Princess Power #4: The Mysterious, Mournful Maiden : The Mysterious, Mournful Maiden
Princess Elena is delighted to find a treasure on the seashore--a beautiful comb that tames and softens her frizzy hair. However, she soon starts dreaming of a green-haired maiden who cries that she can't live without her comb. The princesses all want to help. But will they be able to find the maiden before it's too late?
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April 02, 2007
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Excerpt from Princess Power #4: The Mysterious, Mournful Maiden by Suzanne Williams
Early in the evening, just as the sun was setting, Princess Elena went for a walk along the shore. She loved the feel of her bare toes on the warm sand, and the cries of the seagulls made for pleasant company.
A castle by the seaside was a lovely place to live, only sometimes it was also lonely-- especially when her father was busy with the affairs of their tiny island. If Elena's mother were still alive, she would have helped to run the kingdom, and King Philip wouldn't have had to work so hard. But, unfortunately, Queen Helen had died eight long years ago, when Elena was only three.
Before long, she passed a group of fishermen reeling in a heavy net. They nodded at her, but whether they recognized her as the king's daughter, she couldn't tell. Shy by nature, she dressed simply so as not to draw attention to herself. Often people were surprised to discover she was King Philip's daughter. She tried not to let that bother her, but sometimes it made her feel invisible.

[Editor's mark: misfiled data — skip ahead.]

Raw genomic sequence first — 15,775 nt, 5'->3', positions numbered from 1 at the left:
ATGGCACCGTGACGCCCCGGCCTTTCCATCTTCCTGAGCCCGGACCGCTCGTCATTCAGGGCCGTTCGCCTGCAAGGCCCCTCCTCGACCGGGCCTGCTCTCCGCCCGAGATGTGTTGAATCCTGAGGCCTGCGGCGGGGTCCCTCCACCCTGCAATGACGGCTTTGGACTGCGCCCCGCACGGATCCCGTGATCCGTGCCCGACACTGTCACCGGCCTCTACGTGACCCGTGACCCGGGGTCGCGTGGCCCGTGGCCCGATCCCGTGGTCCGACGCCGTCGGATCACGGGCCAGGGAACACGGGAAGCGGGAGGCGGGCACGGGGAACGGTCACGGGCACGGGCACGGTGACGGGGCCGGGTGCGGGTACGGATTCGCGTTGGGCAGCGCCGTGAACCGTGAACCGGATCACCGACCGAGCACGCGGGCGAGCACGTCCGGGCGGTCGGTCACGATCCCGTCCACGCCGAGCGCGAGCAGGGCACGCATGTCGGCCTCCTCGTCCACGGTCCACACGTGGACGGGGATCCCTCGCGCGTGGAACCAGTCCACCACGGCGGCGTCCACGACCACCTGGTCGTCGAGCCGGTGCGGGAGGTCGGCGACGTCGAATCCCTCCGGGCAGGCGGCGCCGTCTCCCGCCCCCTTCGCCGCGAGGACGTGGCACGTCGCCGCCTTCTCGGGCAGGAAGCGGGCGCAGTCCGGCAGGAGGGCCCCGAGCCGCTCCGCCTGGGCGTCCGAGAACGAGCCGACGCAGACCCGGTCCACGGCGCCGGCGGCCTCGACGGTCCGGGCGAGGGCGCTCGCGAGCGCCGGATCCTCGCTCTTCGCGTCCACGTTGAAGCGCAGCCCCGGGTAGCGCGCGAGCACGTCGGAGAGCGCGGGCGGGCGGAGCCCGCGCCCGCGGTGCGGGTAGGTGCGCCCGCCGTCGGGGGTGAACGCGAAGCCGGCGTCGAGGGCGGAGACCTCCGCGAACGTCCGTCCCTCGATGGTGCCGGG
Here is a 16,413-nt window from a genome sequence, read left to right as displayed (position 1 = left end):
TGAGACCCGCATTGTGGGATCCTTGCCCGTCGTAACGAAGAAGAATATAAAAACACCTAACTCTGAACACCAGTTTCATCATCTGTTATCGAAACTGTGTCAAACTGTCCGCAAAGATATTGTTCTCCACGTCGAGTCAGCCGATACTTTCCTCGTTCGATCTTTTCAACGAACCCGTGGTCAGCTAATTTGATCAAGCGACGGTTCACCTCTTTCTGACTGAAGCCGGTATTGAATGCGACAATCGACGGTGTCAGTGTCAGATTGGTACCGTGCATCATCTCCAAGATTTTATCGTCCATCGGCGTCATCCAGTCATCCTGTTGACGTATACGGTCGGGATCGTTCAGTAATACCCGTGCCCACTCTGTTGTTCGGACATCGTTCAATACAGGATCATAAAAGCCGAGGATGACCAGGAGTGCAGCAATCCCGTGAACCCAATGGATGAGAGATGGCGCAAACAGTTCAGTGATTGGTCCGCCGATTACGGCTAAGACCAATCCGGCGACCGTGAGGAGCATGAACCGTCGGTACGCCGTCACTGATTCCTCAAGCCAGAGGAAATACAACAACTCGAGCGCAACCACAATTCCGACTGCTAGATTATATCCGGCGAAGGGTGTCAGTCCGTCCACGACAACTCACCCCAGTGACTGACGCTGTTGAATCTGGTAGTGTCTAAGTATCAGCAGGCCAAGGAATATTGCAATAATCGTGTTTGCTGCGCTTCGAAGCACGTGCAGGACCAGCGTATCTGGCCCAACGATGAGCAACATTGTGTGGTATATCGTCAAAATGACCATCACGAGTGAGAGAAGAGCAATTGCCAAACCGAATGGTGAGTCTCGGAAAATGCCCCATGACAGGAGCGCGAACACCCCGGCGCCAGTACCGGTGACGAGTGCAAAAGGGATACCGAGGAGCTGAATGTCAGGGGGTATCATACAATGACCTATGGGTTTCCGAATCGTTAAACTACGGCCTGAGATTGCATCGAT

Glancing toward the horizon, Elena admired the glowing purple sunset. Her friend Princess Fatima had a pair of filmy pantaloons the exact same shade. Fatima was beautiful with her dark skin, long black hair, and almond-shaped eyes. Elena felt mousy by comparison, especially with her frizzy brown hair. No matter how much Elena brushed it, her hair wouldn't lie flat.
If only she had inherited her mother's smooth, silky hair, or had blond waves like her friend Princess Lysandra. That would have been nice too. Sometimes Elena even thought of cutting her hair short, like Princess Tansy, the youngest of her three friends. But cutting her hair would probably only make it bush out all the more. Then she'd wind up looking like a dandelion puff!
Elena wished her friends didn't live so far away. She would love to see them more often. After all, it had been a month since they'd last visited one another at Princess Tansy's castle. Yet sometimes Elena wondered why the other three princesses even included her in their group. They were so much more outgoing and courageous than she.
A flash of brilliant color caught Elena's eye. The sun glinted off an object lying near the water. Elena hurried over to find a comb that was half buried in the sand. She picked it up. No ordinary comb, this one shimmered with all the colors of the rainbow. Elena had never seen anything like it.